The following Corporation Tax guidance note Produced by Tolley provides comprehensive and up to date tax information covering:
A purchasing company can acquire a business in one of two ways, either by purchasing the trade and assets or by purchasing the shares in the company operating the business.
Commercially, purchasers may prefer to buy the trade and assets. This is because they have the ability to negotiate exactly which assets are acquired, and which liabilities are left behind.
Conversely, if the shares in the company are acquired, the company’s entire history is transferred to the new owner, including its liabilities. The due diligence process, which is carried out prior to completion of the acquisition, aims to identify potential liabilities and obligations, and make recommendations to the purchaser as to how to deal with them or mitigate them. This might be by way of price adjustment, underpinned by structure change, or detailed warranty and indemnity provisions in the purchase agreement. A due diligence exercise will not only look at potential tax liabilities, but also cov
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‘Hold-over’ relief allows for the deferral of a gain that would otherwise arise in relation to a disposal. No capital gains tax (CGT) is due in respect of the disposal, but the base cost of the asset for the transferee for the purpose of a future disposal is reduced by an amount equal to the gain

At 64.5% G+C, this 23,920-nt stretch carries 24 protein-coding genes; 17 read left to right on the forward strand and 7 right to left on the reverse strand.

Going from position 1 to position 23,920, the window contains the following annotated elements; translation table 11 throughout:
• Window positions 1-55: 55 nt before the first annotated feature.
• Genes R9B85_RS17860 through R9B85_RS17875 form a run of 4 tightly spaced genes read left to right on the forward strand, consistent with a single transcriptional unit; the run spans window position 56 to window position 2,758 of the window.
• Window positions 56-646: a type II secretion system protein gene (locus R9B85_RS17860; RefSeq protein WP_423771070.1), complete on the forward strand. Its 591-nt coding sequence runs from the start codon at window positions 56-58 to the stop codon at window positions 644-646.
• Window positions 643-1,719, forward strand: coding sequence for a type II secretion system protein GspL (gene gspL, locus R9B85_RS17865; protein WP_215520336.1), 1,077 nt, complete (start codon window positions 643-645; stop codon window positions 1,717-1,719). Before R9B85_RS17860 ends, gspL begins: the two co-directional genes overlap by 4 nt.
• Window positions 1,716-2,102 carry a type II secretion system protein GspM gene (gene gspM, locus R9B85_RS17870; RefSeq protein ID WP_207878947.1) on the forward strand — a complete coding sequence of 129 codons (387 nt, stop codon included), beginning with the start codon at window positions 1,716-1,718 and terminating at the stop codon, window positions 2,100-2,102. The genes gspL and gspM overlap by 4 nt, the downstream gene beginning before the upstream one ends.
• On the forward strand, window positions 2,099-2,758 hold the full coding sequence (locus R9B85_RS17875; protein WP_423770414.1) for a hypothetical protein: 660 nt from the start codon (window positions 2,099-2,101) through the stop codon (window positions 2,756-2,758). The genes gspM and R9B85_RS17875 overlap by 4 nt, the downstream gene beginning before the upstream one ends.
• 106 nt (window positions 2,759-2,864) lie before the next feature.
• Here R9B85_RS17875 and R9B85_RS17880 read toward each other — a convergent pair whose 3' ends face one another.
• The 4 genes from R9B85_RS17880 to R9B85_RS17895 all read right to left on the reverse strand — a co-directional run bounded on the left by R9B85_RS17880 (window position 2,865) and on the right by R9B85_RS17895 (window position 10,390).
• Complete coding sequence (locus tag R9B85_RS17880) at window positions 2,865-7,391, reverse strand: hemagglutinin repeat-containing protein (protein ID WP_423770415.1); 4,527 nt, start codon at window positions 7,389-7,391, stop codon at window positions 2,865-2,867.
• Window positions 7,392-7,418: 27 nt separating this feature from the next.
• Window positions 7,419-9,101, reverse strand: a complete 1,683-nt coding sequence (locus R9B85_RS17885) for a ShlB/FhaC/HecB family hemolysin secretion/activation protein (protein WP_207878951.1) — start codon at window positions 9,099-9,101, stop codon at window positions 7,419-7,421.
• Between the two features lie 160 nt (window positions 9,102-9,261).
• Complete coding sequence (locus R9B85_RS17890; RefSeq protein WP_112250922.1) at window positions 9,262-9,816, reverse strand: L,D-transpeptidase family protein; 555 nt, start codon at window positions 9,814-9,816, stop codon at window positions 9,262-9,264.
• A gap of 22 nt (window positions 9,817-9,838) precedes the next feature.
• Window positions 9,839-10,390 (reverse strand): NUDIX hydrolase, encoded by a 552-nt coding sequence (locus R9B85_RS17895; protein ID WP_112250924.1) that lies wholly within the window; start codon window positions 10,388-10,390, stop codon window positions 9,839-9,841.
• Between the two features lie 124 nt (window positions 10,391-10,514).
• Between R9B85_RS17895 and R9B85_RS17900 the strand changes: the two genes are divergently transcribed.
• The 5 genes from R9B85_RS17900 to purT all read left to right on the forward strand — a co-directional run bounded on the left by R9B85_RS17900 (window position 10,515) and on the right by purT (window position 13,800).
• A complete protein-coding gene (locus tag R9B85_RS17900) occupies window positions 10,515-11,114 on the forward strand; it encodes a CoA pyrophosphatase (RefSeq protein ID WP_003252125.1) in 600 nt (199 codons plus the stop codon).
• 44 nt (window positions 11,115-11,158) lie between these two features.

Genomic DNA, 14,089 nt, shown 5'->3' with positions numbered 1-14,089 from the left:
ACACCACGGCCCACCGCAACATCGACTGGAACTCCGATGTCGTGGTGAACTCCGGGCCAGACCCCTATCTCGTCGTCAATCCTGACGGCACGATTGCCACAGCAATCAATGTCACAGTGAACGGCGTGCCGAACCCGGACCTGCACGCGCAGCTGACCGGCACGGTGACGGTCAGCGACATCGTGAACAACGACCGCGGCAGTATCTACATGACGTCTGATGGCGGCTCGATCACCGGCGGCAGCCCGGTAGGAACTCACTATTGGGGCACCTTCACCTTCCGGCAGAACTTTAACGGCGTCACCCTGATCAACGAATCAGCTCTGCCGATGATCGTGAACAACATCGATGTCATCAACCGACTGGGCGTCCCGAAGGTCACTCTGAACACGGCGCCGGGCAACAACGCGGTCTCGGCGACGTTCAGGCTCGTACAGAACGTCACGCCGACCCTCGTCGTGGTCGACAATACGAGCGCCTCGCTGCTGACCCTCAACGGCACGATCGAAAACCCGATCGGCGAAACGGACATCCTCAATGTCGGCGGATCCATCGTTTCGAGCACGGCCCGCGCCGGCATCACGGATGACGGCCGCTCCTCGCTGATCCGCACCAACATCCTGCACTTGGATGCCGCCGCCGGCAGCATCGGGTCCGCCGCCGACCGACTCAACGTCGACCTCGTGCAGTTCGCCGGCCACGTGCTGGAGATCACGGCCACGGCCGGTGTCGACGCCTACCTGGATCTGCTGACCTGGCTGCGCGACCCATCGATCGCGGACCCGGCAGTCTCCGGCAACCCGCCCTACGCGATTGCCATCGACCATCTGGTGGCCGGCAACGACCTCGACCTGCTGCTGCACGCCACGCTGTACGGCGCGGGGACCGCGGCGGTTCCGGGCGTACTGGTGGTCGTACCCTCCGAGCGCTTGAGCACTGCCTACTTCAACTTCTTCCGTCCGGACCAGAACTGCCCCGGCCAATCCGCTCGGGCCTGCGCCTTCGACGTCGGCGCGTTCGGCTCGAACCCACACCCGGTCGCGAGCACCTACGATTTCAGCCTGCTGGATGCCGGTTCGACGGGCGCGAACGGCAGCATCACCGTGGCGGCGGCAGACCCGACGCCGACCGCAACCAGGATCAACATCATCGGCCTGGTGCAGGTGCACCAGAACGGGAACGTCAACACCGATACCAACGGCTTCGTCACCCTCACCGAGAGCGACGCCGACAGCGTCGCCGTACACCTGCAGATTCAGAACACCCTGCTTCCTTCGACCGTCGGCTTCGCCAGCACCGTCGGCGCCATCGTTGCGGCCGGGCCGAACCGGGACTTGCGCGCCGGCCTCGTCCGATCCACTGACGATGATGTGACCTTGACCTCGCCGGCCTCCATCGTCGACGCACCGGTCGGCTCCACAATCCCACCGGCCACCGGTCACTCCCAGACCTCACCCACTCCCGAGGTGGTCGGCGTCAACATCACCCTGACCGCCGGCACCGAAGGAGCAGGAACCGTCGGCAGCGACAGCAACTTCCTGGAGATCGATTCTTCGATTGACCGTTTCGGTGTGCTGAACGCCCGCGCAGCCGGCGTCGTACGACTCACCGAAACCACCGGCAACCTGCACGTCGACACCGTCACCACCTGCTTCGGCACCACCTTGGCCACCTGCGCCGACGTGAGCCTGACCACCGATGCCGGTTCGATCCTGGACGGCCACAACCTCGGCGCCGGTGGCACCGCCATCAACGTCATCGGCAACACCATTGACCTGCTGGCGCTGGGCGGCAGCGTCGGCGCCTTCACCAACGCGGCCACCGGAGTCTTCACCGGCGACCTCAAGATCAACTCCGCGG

This guidance note explains how to calculate the amount of tax that arises under the lifetime charge. In general terms the lifetime charge will apply to individuals who transfer property into a trust that is subject to the relevant property regime. See the Chargeable transfers and Occasions of
Maintenance payments are payments made by a taxpayer to their former or separated spouse for the maintenance of that former spouse or their children. To obtain any tax relief for maintenance payments, one of the couple must have been born before 5 April 1935 and the payments must be made by virtue
Class 1 and Class 1AClass 1 and Class 1A are the categories of NIC that can be charged on expenses reimbursed and benefits provided to employees. These classes are mutually exclusive. A benefit cannot be subject to both Class 1 and Class 1A NIC. Three requirements must be met before Class 1A NIC is
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